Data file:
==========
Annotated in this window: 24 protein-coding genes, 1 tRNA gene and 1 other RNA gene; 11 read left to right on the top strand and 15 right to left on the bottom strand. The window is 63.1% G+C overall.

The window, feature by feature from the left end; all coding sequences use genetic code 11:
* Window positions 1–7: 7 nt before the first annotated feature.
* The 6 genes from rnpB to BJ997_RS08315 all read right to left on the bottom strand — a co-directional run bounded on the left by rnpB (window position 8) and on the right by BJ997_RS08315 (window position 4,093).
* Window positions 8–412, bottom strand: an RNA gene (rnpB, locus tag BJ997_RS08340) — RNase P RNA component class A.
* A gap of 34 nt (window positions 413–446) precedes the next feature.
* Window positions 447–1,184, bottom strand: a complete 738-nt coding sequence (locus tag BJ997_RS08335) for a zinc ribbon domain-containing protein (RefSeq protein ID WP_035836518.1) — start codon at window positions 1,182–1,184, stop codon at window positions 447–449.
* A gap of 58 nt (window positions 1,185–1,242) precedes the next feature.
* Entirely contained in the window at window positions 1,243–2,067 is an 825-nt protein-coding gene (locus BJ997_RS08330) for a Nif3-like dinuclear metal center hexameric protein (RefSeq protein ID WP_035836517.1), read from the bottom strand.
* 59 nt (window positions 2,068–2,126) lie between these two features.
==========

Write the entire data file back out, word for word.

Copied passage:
Annotated in this window: 24 protein-coding genes, 1 tRNA gene and 1 other RNA gene; 11 read left to right on the top strand and 15 right to left on the bottom strand. The window is 63.1% G+C overall.

The window, feature by feature from the left end; all coding sequences use genetic code 11:
* Window positions 1–7: 7 nt before the first annotated feature.
* The 6 genes from rnpB to BJ997_RS08315 all read right to left on the bottom strand — a co-directional run bounded on the left by rnpB (window position 8) and on the right by BJ997_RS08315 (window position 4,093).
* Window positions 8–412, bottom strand: an RNA gene (rnpB, locus tag BJ997_RS08340) — RNase P RNA component class A.
* A gap of 34 nt (window positions 413–446) precedes the next feature.
* Window positions 447–1,184, bottom strand: a complete 738-nt coding sequence (locus tag BJ997_RS08335) for a zinc ribbon domain-containing protein (RefSeq protein ID WP_035836518.1) — start codon at window positions 1,182–1,184, stop codon at window positions 447–449.
* A gap of 58 nt (window positions 1,185–1,242) precedes the next feature.
* Entirely contained in the window at window positions 1,243–2,067 is an 825-nt protein-coding gene (locus BJ997_RS08330) for a Nif3-like dinuclear metal center hexameric protein (RefSeq protein ID WP_035836517.1), read from the bottom strand.
* 59 nt (window positions 2,068–2,126) lie between these two features.